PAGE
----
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A standard bind-off is just too firm to use as a bind-off on lace. That’s why patterns tell you to “bind off loosely.” But I have a better solution for you: The Frilled Standard Bind-Off. It’s fast, easy, you can block it and stretch it, and it fits perfectly with scalloped and straight edges. Read Post »
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This is an intermediate bind-off for ribbing that is super stretchy. It is not blazingly fast, but it’s faster than most of the other stretchy bind-offs out there.
This bind-off, also called JSSBO, is a heavy-duty bind-off that stretches out — yes — surprisingly far, and then, accordion-like, springs back into shape. It does this feat better than many other stretchy bind-offs, which either flare when un-stretched or stay stretched out once stretched (and nobody wants that).
This is an intermediate, medium-speed bind-off that I highly recommend you learn, mostly because it’s great for binding off on lace projects — as a frilly bind-off it’s actually not very frilly at all.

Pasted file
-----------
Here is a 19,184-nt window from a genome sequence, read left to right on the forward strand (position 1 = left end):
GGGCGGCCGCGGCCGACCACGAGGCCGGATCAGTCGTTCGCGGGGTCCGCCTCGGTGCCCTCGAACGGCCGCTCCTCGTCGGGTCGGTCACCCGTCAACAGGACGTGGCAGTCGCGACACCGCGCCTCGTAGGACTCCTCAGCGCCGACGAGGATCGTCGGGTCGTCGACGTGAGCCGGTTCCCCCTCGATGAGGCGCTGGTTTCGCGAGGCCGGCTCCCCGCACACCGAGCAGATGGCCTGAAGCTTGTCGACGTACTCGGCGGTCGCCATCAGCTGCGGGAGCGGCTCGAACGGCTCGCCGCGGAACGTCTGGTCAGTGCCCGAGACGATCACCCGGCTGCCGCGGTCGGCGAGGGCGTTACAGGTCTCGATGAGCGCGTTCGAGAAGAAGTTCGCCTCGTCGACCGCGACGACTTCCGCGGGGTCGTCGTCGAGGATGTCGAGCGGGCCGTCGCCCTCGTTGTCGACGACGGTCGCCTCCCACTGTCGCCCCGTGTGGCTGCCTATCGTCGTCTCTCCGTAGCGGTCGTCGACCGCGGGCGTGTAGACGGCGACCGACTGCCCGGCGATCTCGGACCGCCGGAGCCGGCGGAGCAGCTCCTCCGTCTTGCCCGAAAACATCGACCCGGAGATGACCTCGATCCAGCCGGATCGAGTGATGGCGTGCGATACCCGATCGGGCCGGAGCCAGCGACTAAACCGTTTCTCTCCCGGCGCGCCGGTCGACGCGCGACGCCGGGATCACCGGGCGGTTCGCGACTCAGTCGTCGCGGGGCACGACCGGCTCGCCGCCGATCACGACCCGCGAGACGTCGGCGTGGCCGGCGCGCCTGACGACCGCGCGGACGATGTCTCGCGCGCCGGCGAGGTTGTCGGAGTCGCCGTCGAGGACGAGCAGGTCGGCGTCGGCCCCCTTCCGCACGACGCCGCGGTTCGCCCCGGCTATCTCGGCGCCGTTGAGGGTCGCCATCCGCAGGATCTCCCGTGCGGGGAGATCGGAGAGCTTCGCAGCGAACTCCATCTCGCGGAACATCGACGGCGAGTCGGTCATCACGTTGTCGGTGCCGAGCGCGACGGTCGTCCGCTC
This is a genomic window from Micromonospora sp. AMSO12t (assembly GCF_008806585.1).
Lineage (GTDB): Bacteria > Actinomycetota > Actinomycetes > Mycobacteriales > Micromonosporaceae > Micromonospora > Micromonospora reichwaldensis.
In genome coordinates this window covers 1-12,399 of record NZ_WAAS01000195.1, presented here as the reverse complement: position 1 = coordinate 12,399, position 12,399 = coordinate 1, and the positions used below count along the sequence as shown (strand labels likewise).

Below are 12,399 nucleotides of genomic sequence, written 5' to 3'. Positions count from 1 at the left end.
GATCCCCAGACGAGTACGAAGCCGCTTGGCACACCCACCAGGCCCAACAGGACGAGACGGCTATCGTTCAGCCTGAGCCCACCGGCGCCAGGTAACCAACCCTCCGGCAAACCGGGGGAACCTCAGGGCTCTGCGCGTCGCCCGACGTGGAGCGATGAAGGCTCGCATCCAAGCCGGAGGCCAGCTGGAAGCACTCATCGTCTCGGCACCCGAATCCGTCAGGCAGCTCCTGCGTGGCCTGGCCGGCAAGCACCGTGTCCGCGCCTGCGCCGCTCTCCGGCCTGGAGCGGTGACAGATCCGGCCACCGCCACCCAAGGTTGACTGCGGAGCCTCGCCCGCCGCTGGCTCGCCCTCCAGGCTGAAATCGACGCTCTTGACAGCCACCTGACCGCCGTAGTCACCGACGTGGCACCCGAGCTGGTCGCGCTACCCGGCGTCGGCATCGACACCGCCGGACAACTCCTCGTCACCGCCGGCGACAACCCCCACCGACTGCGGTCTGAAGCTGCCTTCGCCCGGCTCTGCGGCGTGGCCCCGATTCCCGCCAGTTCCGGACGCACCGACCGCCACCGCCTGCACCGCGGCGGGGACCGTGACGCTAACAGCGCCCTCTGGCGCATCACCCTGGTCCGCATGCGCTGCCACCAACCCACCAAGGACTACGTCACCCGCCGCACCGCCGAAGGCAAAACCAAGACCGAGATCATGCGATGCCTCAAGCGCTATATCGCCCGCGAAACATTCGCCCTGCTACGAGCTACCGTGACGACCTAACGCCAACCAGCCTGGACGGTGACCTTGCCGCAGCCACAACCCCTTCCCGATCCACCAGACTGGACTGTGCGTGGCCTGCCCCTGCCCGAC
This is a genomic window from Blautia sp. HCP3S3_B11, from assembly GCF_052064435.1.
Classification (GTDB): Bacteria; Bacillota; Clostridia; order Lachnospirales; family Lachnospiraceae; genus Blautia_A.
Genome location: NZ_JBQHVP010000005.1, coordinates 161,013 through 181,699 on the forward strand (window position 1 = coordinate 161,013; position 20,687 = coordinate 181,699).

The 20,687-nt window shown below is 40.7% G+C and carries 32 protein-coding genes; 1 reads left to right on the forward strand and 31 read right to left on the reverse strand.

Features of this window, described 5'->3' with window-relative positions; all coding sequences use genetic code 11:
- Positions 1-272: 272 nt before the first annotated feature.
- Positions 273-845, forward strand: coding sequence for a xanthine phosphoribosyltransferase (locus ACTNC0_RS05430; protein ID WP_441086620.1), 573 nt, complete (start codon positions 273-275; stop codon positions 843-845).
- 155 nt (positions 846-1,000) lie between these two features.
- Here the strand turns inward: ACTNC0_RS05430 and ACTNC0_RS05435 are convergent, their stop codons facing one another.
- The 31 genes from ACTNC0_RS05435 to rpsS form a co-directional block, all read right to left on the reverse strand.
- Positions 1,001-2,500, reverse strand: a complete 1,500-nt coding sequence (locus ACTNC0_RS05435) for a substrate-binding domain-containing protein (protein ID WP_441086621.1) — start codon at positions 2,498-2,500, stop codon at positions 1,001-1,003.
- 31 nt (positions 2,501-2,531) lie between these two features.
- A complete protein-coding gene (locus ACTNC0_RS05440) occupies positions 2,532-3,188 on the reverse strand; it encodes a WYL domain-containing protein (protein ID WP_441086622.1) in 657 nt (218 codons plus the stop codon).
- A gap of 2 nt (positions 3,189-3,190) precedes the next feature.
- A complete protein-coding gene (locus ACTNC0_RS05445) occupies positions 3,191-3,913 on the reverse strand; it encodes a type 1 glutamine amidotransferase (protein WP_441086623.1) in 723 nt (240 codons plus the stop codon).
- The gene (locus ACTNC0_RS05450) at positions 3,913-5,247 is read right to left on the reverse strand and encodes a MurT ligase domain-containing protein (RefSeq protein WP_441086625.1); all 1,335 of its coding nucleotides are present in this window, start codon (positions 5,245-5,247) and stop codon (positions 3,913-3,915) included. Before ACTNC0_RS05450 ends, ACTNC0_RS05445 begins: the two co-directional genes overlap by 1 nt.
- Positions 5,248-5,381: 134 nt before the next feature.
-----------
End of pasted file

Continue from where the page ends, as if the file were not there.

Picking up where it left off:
It does increase the number of stitches that are in the bind-off, which makes the edge wider (thus making it flare out a little bit – hence, the “frill”).
The Picot Chain Bind-Off is an intermediate, medium-speed increase bind-off. This means that you add stitches (yarnovers, in this case) in order to make a wider edge.
This bind-off is good on any knitting that flares out, when you need to make sure that the bind-off also flares out.
The Picot Chain bind-off is similar to the Yarnover Bind-Off in that it uses yarnovers every other stitch in order to increase the width of the bind-off. Unlike the Yarnover bind off, however, there’s no purling involved.
I don’t particularly like the look of the edge, but I still think this bind-off is worthwhile learning. It’s important to know how to add yarnovers wherever you want into your bind off to make it wider -— useful for when you’re winging it.